The schools and the teachers need to be put in charge of the curriculum - they are the ones that know what the end result needs to be; they are the ones that know which child needs extra help to get there; they are the ones that know where to spend their budget. Let's let them.

Young woman being lifted on a sea of hands
Can assembly elections candidates lift the aspirations of the young?

I'd like to see all benefits scrapped for "young families" unless they (either Mam or Dad) are gainfully employed.

All too often there are families that spend their lives on benefit without even thinking of employment.

Stop paying them our money and give it to those young families who have a bit of self respect and actually want to work.

Working families should be better off; whether in actual salary earned or benefits gained - a young family should not be better off on the dole!

GERAINT LLOYD, 31, SOFTWARE ENGINEER, LLANELLI

Geraint Lloyd
Geraint Lloyd: "Closing a school damages that community"

My wife and I moved back to Carmarthenshire from London so that our children could attend the same village school as their mother and grandmother.

Now we are unsure whether the school in question will even be open to receive them. I feel strongly that the local school is a focus of activity within any small community and closing the school does significant damage to that community.

Furthermore, in these days of pollution and climate change, it would surely be preferable to have schools which are within walking distance for most of their pupils.

I have seen clearly by comparing my father's O-level maths paper from 1973, my GCSE maths paper from 1991, and last year's GCSE maths paper that standards of education have declined drastically over this period.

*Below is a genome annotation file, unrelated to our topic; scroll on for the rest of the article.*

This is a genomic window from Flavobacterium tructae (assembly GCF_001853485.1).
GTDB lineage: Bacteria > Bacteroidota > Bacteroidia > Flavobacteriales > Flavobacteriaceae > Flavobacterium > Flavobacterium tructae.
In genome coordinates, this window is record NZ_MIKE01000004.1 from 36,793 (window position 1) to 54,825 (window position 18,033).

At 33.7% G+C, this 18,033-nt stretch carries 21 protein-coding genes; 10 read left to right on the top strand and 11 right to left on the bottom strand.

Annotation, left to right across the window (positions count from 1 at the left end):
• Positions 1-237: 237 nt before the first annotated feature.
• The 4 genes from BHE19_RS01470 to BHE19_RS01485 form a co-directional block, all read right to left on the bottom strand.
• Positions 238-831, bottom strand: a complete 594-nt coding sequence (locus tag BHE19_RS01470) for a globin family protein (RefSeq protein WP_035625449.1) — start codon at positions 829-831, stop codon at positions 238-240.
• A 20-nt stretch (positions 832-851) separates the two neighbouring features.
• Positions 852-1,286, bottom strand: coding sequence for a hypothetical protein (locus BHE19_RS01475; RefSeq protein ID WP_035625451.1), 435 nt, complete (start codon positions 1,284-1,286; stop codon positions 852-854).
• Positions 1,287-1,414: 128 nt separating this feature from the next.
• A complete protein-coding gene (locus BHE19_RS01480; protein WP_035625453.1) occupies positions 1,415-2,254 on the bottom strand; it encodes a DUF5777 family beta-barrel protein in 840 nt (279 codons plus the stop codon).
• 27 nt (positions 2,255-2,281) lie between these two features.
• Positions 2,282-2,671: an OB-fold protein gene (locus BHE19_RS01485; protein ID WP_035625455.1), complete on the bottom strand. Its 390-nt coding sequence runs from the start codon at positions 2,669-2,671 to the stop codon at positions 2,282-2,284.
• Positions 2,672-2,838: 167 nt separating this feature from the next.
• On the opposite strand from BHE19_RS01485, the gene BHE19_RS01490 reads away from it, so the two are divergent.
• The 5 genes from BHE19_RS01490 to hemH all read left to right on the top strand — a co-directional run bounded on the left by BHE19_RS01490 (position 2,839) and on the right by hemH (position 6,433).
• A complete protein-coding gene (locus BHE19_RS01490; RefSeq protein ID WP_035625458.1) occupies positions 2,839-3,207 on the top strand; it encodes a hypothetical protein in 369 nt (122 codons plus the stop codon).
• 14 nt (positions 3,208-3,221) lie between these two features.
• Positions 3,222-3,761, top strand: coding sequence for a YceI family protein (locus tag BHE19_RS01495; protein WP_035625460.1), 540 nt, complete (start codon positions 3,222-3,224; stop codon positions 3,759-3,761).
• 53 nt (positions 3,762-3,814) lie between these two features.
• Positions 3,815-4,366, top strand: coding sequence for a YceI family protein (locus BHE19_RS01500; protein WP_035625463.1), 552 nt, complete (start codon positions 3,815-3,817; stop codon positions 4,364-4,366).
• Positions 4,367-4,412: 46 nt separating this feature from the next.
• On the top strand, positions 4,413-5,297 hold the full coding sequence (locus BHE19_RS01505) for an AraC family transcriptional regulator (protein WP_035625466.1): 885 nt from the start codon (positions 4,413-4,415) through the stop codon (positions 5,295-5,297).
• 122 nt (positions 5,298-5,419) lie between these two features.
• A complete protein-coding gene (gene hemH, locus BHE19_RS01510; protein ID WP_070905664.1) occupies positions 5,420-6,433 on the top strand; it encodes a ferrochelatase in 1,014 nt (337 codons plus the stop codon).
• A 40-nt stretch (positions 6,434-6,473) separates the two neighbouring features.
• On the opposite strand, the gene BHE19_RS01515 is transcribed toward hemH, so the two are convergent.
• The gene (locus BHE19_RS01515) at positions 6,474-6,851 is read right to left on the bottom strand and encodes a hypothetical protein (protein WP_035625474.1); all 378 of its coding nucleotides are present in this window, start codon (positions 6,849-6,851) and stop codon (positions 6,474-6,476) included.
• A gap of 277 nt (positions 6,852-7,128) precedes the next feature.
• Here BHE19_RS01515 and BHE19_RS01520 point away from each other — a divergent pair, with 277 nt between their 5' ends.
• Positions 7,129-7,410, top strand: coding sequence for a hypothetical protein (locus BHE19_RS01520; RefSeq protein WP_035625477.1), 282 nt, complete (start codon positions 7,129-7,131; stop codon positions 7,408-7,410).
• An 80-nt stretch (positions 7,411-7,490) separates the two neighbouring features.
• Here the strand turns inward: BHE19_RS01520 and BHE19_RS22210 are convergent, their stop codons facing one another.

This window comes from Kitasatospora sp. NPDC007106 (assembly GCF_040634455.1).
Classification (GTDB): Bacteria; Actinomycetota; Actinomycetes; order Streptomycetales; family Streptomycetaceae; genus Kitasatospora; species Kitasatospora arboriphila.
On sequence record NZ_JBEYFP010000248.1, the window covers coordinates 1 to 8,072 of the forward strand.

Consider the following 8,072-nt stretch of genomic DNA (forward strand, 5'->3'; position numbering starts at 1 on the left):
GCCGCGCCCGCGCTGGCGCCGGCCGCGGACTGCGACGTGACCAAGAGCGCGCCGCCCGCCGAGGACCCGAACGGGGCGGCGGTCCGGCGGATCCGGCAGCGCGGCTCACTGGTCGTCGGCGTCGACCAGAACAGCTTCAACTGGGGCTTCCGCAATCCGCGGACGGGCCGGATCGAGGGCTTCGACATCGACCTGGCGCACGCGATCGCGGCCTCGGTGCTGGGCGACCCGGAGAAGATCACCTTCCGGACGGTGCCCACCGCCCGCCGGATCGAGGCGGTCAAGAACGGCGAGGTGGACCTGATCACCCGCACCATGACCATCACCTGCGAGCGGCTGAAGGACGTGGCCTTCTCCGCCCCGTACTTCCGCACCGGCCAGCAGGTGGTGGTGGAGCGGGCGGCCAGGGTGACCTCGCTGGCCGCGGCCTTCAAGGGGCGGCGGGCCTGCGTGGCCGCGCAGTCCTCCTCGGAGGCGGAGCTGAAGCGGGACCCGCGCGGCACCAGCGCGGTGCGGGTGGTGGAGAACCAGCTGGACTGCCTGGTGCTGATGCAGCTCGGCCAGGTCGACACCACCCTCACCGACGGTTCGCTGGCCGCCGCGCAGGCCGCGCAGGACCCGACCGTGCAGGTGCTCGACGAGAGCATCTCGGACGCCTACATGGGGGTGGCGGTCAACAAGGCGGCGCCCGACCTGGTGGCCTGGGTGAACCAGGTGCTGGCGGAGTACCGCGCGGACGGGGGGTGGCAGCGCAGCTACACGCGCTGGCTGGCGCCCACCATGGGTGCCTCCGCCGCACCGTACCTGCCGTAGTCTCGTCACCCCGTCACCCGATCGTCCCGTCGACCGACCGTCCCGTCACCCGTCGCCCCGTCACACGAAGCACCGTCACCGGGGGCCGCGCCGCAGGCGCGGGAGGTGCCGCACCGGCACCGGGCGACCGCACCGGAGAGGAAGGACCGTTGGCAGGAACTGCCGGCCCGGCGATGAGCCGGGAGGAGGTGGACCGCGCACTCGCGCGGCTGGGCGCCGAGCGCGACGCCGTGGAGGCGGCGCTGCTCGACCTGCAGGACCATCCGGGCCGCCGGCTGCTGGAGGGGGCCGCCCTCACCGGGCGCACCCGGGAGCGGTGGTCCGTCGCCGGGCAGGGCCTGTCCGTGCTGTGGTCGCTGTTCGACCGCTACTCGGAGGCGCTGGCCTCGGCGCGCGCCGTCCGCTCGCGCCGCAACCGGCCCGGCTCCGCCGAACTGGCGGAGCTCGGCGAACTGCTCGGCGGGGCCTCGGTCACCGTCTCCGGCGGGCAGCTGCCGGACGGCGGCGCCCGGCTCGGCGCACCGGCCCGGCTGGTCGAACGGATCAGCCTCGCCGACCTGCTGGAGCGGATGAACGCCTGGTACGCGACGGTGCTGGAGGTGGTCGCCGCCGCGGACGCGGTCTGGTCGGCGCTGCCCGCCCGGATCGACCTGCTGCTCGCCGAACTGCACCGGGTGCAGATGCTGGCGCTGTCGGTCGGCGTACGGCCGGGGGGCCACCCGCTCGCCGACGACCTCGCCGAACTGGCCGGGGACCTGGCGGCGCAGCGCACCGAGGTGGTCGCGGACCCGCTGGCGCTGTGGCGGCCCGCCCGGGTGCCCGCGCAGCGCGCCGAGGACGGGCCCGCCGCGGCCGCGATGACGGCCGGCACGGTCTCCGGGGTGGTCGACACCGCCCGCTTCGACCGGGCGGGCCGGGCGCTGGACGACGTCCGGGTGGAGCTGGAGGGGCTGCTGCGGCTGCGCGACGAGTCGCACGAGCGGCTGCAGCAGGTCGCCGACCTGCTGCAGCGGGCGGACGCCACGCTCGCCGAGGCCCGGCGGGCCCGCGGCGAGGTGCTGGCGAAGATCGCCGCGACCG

We should consider the vote as a cherished privilege, but politicians should inspire us to vote for them

Ross Thomas

It is clear that current education policy is failing and we should return to the common sense approach that was so effective in the past.

For example, common sense dictates that children with less ability will take longer to learn things, so mixed ability classes can only learn at the speed of the least able pupil.

I believe strongly that society should meet the specific educational needs of every individual child, but common sense should be applied to help every child reach his or her full potential.

ROSS THOMAS, 19, STUDENT, MAESTEG

Ross Thomas
Ross Thomas: "Politicians must engage with young people"

The big potential winner in this election could be apathy. Turnout figures for Welsh assembly elections fell between 1999 and 2003, and this is no more relevant than in the case of 18-24-year-olds.

But why are so many young people not turning out and using their vote on polling day?

Are we disinterested and not bothered? Or do we just feel disengaged from the political process as a whole?

I would vouch for the latter. I am lucky enough to have strong family roots in party politics, and this has had a positive effect on getting me involved in local politics.

But for those young people with no inspiration, as such, I know it can be difficult to get involved, or even just to feel that our views are being considered.

My hope is that politicians of all colours will make a concerted effort to engage with young people so that they are then able to realise that voting is worthwhile, and that they can change things or have an influence on the decisions that politicians make.

We should consider the vote as a cherished privilege, but politicians should inspire us to vote for them.

ALLYSON WESTBROOK-HOWELL, 45, FULL-TIME MOTHER AND STUDENT, CARDIFF

Allyson Westbrook-Howell
Allyson Westbrook-Howell: "Why do gangs of children wander streets?"
I am concerned with parental responsibility.

Two of my daughters are university graduates, one is in university and one is going in September and whilst they were growing up they had plenty of places to go and things to do in the area in which we live - Pentwyn, Cardiff.

They attended dance classes, youth club, went swimming and went to Guides and Brownies and when not attending activities they did homework, watched TV, used the computer or read books.

All these activities still happen in Pentwyn, as well as computer classes for children at the local community education centre. A skate park has been built at the leisure centre, where there are many activities for children and young people.

There is also a park and an all-weather pitch has been built which is within walking distance.

So why, then, do we have gangs of children of all ages wandering the streets, all hours of the day and night committing acts of vandalism and instilling fear into local residents?